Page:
John Baxter Taylor Jr.
|Died||December 2, 1908 (aged 26)|
|Known for||First African American to win an Olympic gold medal|
|Representing the United States|
|1908 London||Medley relay|
John Baxter Taylor Jr. (November 3, 1882, Washington, D.C. – December 2, 1908, Philadelphia, Pennsylvania) was an American track and field athlete, notable as the first African American to win an Olympic gold medal.
Dr. Taylor was born in Washington D.C. to former slaves. The family settled in Philadelphia, Pennsylvania, where he attended public schools and graduated from Central High School in 1902. He spent a year at Brown Preparatory School, also in Philadelphia, where he was the fastest high school quarter-miler in the country. As a freshman at the Wharton School of Finance st University of Pennsylvania, he was the IC4A (Inter-Collegiate Association of Amateur Athletes of America) champion in the quarter mile. He bested his personal time in 1907, and again was the ICAAAA quarter mile champion. He transferred to and graduated from University of Pennsylvania School of Veterinary Medicine in 1908, and was a member of Sigma Pi Phi, the first black fraternity.  He was recruited by the Irish American Athletic Club in New York, and was its most prominent African American member.
Taylor was a member of the gold medal-winning men's medley relay team at the 1908 Summer Olympics in London. He ran the third leg, performing the 400 meters. He followed William Hamilton and Nate Cartmell (fellow athletes from the University of Pennsylvania) and was followed by Mel Sheppard (a fellow athlete from Brown Preparatory School). In both the first round and the final, Taylor received a lead from Cartmell and passed one on to Sheppard. The team won both races, with times of 3:27.2 and 3:29.4. Taylor was the first African American to win an Olympic gold medal. His split for the final was 49.8 seconds.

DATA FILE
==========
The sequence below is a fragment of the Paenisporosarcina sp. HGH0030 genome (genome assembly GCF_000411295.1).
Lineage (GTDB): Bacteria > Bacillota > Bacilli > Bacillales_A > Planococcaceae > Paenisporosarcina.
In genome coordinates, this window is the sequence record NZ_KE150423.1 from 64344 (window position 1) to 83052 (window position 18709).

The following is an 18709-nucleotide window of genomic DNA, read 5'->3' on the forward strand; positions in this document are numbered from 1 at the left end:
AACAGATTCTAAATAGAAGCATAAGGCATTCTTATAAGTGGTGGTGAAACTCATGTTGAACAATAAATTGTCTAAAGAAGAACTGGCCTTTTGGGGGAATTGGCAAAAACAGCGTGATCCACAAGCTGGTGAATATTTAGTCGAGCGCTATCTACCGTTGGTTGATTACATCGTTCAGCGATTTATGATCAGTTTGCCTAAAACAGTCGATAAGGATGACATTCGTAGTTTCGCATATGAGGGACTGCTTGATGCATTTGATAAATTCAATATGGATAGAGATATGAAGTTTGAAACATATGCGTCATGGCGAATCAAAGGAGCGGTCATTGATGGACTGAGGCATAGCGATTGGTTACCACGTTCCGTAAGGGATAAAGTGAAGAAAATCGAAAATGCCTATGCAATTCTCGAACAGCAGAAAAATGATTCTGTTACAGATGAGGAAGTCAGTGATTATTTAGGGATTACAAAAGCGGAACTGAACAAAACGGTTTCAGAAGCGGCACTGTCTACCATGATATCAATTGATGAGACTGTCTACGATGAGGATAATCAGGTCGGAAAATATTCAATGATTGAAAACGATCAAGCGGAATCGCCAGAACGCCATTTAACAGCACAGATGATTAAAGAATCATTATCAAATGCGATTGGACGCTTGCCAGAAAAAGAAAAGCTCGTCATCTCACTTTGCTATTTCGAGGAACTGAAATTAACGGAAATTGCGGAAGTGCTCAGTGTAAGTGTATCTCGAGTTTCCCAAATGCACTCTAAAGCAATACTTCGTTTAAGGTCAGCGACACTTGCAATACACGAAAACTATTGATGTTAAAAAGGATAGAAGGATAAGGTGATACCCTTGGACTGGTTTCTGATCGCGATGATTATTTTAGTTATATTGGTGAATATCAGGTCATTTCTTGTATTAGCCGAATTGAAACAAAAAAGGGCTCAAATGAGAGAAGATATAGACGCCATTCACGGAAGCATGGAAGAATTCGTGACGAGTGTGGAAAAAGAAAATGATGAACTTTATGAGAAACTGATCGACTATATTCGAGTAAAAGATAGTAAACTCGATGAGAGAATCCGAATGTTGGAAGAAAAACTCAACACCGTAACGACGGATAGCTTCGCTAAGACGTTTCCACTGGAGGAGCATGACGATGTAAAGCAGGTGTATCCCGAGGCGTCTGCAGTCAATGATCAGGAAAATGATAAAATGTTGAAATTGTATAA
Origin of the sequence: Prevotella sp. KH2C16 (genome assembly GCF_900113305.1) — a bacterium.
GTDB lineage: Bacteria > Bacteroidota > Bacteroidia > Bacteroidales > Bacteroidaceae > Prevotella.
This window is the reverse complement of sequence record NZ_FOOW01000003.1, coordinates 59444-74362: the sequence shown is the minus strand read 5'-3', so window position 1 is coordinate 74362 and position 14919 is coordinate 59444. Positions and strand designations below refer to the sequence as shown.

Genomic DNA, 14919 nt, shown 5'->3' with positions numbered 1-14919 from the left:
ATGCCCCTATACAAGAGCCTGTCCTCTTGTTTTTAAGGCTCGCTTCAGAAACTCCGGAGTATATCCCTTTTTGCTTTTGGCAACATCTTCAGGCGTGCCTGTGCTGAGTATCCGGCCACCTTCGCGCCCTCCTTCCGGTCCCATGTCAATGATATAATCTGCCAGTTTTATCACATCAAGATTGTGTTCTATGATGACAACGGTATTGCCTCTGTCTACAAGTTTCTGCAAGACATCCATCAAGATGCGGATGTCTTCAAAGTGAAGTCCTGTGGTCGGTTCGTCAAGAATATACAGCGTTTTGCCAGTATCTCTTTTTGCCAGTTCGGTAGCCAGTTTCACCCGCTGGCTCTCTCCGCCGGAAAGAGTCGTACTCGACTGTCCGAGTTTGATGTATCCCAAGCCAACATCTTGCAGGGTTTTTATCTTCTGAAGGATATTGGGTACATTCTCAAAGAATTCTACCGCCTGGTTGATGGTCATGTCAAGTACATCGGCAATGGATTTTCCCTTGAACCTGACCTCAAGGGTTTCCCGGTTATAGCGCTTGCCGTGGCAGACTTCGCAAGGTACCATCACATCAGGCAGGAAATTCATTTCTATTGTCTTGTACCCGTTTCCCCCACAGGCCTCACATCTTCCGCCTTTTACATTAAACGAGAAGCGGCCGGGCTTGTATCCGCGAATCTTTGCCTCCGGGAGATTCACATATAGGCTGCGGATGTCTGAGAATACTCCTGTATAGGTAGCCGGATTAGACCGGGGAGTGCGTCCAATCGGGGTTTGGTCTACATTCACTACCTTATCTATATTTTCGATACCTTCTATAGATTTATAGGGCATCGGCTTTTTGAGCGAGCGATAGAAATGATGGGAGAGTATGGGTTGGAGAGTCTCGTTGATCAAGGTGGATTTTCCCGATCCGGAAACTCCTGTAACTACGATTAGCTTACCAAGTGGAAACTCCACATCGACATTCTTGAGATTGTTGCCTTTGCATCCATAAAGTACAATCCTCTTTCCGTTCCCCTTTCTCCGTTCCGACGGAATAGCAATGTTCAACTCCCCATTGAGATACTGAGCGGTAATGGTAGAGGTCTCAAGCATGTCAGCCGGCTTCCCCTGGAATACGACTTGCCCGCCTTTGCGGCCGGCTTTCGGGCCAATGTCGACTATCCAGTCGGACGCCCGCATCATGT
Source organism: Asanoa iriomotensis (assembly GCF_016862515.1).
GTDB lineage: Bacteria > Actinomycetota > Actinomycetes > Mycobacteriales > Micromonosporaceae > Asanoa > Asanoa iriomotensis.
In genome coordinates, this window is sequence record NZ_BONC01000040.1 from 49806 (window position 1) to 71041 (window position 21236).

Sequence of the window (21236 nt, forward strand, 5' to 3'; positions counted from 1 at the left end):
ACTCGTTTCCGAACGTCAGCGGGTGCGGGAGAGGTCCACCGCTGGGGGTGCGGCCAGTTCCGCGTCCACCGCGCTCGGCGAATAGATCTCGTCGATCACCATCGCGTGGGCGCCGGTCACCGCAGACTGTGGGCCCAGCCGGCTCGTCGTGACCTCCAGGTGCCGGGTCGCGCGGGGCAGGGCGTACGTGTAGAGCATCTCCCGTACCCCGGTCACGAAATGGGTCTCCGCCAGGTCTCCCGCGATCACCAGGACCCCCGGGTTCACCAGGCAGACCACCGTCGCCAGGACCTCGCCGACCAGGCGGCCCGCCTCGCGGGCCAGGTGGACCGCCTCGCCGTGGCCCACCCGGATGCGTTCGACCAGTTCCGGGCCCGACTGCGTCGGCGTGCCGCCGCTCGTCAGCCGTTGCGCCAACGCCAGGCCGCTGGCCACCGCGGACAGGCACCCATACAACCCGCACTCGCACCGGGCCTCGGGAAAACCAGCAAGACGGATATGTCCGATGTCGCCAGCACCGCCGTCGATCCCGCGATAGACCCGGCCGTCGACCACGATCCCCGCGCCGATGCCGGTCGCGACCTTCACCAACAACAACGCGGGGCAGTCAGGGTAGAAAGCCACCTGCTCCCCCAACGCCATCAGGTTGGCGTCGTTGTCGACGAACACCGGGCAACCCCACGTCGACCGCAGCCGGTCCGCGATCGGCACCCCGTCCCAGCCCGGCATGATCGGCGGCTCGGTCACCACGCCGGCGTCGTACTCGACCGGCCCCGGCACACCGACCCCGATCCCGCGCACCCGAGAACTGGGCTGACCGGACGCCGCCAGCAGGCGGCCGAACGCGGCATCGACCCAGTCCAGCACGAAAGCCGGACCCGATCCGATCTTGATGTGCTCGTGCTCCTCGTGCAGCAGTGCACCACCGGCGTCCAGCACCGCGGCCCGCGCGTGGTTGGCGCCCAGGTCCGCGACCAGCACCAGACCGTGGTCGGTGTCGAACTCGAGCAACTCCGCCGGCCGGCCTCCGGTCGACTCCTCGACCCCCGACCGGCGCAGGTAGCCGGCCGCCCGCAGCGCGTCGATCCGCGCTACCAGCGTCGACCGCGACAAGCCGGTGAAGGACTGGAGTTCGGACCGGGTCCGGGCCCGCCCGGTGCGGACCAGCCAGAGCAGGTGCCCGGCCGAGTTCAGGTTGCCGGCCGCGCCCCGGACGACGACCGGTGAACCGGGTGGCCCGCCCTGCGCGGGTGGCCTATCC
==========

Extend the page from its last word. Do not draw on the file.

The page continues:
He advanced to the finals in the men's 400 metres race at the 1908 Summer Olympics, winning his preliminary heat with a time of 50.8 seconds and his semifinal with 49.8 seconds. In the first running of the race, Taylor came in last place out of the four runners. However, teammate John Carpenter was disqualified after being accused of obstructing British runner Wyndham Halswelle and the race was ordered to be repeated without Carpenter. In protest at Carpenter's disqualification, Taylor and fellow American William Robbins refused to compete in the second final. Wyndham Halswelle ran the second final alone, with a time of 50 seconds, and was awarded the gold medal in the only walkover in Olympic history.
Less than five months after returning from the Olympic Games in London, Taylor died of typhoid fever on 2 December 1908 at the age of 26. He is interred at Eden Cemetery in Collingdale, Pennsylvania. In his obituary, The New York Times called him "the world's greatest negro runner."
In a letter to Taylor's parents, Harry Porter, fellow Irish American Athletic Club member and acting President of the 1908 U.S. Olympic Team wrote: "It is far more as the man (than the athlete) that John Taylor made his mark. Quite unostentatious, genial, (and) kindly, the fleet-footed, far-famed athlete was beloved wherever known...As a beacon of his race, his example of achievement in athletics, scholarship and manhood will never wane, if indeed it is not destined to form with that of Booker T. Washington."